Are you an aspiring medical student in the UK looking to study in Ireland? This page covers the key elements of studying at Irish Medical Schools for UK students – from the application process to entry requirements.
All applications to Irish universities are done through the Central Applications Office (CAO), so you’ll need to use this if you’re applying to Irish medical schools from the UK. This is very similar to the UCAS process of applying to university in that you upload your personal details, qualifications and course choices.
You’ll also need to post (not email) A4 photocopies of your GCSE/A or AS-Level certificates to CAO as part of your application. The application deadline is usually around 1st February. You can find out more about the CAO application process on our Studying Medicine in Ireland page.
Good news: if you’re applying to Irish medical schools from the UK, tuition is paid for by Ireland’s Higher Education Authority, so is free for Irish students, as well as those from other EU countries like the UK – although you will need to pay a student contribution fee of €3,000 maximum towards books and equipment.
Unlike UK universities, it’s very difficult to secure accommodation on campus in Ireland, so most students rent privately – this can cost from around €300 (£228) to €700 (£532) a month. You’ll also need to take living costs into account: it’s estimated that living for a year in Dublin (one of Ireland’s most expensive cities) will cost between €10,000 (£7,596) and €15,000 (£11,394) – but this depends on your accommodation and lifestyle.
Entry requirements are measured using a points system which differs between different universities. This varies from year to year. For example, an A-Level A* at one medical school may translate to 150 points, whereas at another school this may be 180 points. All universities require a minimum of 480 points (around A*AA), but many candidates accepted into medical school have higher scores – for example, University College Cork recommends that around 545 points is more realistic (three A*s at A-Level), as competition is extremely high.
If you’re applying to Irish medical schools from the UK, in addition to A-Level requirements, you will also need to take the Health Professions Admissions Test (HPAT) – this is similar to the UKCAT in that it tests aptitude. This score will be added to your A-Level and GCSE grades. Students from the UK don’t need to have studied Irish.
The following table provides a guideline to entry requirements if you’re applying to Irish medical schools from the UK. While the information is as up to date as possible, as the minimum points required to enter medical school varies from year to year, we strongly recommend contacting the universities themselves if you’re unsure about your application.
|University||Programme||Duration||Entry Requirements||HPAT required|
|Trinity College Dublin||Bachelor of Medicine (MB) of Surgery (BCh) and of Obstetrics (BAO)||5 years||Minimum A-Level Grade B and C in two of Physics, Chemistry or Biology - although this is very competitive, so high grades are an advantage. If you do not have a qualification in Physics, you must present GCSE Mathematics at grade B.||Yes|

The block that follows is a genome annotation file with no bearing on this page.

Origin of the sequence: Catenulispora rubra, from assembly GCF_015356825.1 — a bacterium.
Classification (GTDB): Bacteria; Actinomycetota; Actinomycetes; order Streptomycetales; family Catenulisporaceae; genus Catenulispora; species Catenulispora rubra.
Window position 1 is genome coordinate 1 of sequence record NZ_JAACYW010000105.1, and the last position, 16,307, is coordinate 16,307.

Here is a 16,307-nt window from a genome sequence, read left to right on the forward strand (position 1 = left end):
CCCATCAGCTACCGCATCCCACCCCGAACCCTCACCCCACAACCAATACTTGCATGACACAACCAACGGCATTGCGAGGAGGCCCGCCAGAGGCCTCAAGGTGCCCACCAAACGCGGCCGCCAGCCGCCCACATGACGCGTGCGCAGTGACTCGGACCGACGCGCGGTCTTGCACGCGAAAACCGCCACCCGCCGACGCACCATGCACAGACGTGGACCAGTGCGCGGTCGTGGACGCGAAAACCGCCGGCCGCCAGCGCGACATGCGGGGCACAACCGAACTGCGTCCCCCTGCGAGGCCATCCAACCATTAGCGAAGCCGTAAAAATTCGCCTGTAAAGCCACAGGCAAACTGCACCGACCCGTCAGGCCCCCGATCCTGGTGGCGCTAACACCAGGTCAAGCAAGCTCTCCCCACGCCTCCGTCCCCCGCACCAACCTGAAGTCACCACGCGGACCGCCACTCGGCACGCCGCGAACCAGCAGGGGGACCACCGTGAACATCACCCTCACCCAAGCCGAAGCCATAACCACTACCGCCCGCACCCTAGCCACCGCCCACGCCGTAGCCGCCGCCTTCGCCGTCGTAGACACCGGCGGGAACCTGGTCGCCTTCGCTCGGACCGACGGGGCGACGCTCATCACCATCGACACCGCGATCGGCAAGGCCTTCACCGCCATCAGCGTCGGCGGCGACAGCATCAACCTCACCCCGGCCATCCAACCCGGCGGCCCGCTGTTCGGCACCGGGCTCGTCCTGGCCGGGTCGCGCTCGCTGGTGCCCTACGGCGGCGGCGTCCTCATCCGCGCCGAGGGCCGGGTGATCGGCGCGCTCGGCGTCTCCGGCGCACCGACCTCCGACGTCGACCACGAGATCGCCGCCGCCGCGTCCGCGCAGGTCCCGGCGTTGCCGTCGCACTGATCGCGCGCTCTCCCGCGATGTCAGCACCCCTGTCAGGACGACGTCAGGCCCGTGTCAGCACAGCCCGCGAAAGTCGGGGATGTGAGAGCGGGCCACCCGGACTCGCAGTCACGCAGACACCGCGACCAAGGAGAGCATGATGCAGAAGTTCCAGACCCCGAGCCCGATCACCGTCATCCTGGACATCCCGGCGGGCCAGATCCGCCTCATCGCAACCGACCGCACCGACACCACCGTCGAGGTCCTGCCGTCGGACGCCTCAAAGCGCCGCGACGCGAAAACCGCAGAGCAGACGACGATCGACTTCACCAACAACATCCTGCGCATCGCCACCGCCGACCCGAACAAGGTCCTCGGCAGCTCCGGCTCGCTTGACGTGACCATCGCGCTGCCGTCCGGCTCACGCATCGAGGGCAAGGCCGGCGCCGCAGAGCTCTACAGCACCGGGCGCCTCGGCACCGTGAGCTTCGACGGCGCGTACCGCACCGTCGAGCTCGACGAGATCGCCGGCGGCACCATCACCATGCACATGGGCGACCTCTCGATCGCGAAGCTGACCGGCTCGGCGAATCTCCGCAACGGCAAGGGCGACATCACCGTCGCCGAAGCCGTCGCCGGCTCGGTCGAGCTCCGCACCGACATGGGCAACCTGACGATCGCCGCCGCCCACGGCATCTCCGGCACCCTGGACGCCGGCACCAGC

|University College Cork||Bachelor of Medicine (MB) of Surgery (BCh) and of Obstetrics (BAO)||5 years||Minimum Leaving Certificate points are 480, but because competition is high, this is closer to 545 (three A*s). Four subjects are scored using the points system – either 4 A-Levels or 3 A-Levels and a fourth AS subject. Mandatory subjects at minimum Grade C at A-Level include Chemistry and either Physics or Biology. At GCSE level, minimum Grade C, the university requires English, Maths and another language. Twenty-five bonus points are awarded for A-Level Maths.||Yes|
|National University of Ireland, Galway||Bachelor of Medicine (MB) of Surgery (BCh) and of Obstetrics (BAO)||5/6 years||Minimum A-Level requirements are A*A*A* and C (AS) from the same sitting of the A2 examination (applicants must achieve the required subjects over GCSE/ GCE and must achieve the grades in one sitting).||Yes|
|Royal College of Surgeons in Ireland||Bachelor of Medicine (MB) of Surgery (BCh) and of Obstetrics (BAO)||5/6 years||A minimum of 6 subjects [2 x A2 level subjects (Grade C or above) and 4 passes (Grade C or above at GCSE level or Grade E or above at A2 level)] to include a minimum of a Grade C in GCSE English, Mathematics, a second language and one laboratory science subject from Chemistry, Physics or Biology, to be considered for the 6 year programme. A minimum grade C in A2 level Chemistry and either Physics or Biology is required to be considered for entry to the 5 year programme.||Yes|
|University College Dublin||Bachelor of Medicine (MB) of Surgery (BCh) and of Obstetrics (BAO)||6 years||Passes (GCSE Grade C or A-Level Grade E or above) in English, Mathematics, a laboratory science subject, another language and two other recognised subjects. 480 points equivalent (A*AA) or higher.||Yes|
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